16. Seasonal cycles of isoprene concentrations in the Amazonian rainforest

    Science.gov (United States)

    Trostdorf, C. R.; Gatti, L. V.; Yamazaki, A.; Potosnak, M. J.; Guenther, A.; Martins, W. C.; Munger, J. W.

    2004-03-01

    Tropical forests are an important global source of volatile organic compounds (VOCs) and other atmospheric trace gases. The high biodiversity in tropical rainforests complicates the extrapolation of biogenic volatile organic compound (BVOC) emissions from leaf-level measurements to landscape and regional or global scales. In Amazónia, a significant fraction of the carbon emitted from the biosphere to the atmosphere is emitted in the form of BVOCs, and the knowledge of these emissions is important to our understanding of tropical and global atmospheric chemistry and carbon cycling. As part of the Large scale Biosphere-atmosphere experiment in Amazónia (LBA). VOC concentrations were measured at two sites near Santarém, Para State, Brazil. The two sites are located in the National Forest of Tapajós, the first corresponding to primary forest and the second to a forest, that was selectively logged. The samples were collected simultaneously at heights of 65 and 55 m (20 and 10 m above forest canopy, respectively). The average isoprene mixing ratio was 2.2-2.5 ppb at the two sites and the standard deviations within a site ranged from 1 to 1.2 ppb. A strong seasonality of isoprene mixing ratio was observed and associated with the wet and dry seasons. The lowest mixing ratios were found during the transition between the wet to dry season, while at the start of the biomass burning season the mixing ratios increase. A qualitative analysis of a one dimensional model demonstrates that the seasonal cycle in concentrations reflects changes in isoprene production by the ecosystem, not changes in boundary layer dynamics or chemistry. The magnitude of the cycle indicates that the physiological capacity of the ecosystem to emit isoprene may depend on water availability although phenological changes could also contribute to the observed variations. A simple 1-D model that assumes mean daytime isoprene fluxes of 1.5 mg m-2h-1 and 0.9 mg m-2h-1 scaled by an algorithm depending on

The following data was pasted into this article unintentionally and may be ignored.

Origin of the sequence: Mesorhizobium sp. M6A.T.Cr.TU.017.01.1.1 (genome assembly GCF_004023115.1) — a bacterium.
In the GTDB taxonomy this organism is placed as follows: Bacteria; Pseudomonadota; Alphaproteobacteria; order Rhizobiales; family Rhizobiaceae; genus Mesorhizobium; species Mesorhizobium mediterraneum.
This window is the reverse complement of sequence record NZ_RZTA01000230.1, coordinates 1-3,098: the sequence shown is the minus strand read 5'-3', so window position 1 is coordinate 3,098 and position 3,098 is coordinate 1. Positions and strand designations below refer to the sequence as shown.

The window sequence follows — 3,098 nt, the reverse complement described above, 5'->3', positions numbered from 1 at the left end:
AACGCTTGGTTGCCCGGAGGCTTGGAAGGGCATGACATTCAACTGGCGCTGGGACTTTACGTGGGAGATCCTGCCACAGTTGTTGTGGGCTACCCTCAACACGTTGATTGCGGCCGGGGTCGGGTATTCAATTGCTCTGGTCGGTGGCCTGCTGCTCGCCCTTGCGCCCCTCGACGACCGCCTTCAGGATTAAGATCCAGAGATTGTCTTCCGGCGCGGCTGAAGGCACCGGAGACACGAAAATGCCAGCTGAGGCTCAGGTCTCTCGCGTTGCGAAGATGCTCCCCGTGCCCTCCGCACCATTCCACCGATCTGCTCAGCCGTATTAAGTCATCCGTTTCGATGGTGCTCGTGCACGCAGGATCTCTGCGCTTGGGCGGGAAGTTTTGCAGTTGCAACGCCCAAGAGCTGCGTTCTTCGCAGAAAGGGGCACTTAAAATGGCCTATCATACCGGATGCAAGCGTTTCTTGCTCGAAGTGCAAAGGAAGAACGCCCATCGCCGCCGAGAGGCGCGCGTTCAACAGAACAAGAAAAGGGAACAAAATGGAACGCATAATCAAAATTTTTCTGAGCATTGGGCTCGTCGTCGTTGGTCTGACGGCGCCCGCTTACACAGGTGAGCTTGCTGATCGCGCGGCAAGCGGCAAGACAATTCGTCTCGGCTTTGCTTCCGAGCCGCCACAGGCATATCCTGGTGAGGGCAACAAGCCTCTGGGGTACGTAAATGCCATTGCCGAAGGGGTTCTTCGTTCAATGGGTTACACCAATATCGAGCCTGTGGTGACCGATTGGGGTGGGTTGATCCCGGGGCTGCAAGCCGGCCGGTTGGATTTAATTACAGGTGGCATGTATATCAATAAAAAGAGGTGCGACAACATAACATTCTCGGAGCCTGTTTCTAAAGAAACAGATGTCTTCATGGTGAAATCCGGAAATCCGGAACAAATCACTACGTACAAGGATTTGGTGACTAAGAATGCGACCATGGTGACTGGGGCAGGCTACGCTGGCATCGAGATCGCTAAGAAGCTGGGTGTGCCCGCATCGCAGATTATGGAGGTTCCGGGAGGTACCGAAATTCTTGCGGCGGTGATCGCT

17. Forest canopy gap distributions in the southern Peruvian Amazon.

    Directory of Open Access Journals (Sweden)

    Gregory P Asner

    Full Text Available Canopy gaps express the time-integrated effects of tree failure and mortality as well as regrowth and succession in tropical forests. Quantifying the size and spatial distribution of canopy gaps is requisite to modeling forest functional processes ranging from carbon fluxes to species interactions and biological diversity. Using high-resolution airborne Light Detection and Ranging (LiDAR, we mapped and analyzed 5,877,937 static canopy gaps throughout 125,581 ha of lowland Amazonian forest in Peru. Our LiDAR sampling covered a wide range of forest physiognomies across contrasting geologic and topographic conditions, and on depositional floodplain and erosional terra firme substrates. We used the scaling exponent of the Zeta distribution (λ as a metric to quantify and compare the negative relationship between canopy gap frequency and size across sites. Despite variable canopy height and forest type, values of λ were highly conservative (λ mean  = 1.83, s  = 0.09, and little variation was observed regionally among geologic substrates and forest types, or at the landscape level comparing depositional-floodplain and erosional terra firme landscapes. λ-values less than 2.0 indicate that these forests are subjected to large gaps that reset carbon stocks when they occur. Consistency of λ-values strongly suggests similarity in the mechanisms of canopy failure across a diverse array of lowland forests in southwestern Amazonia.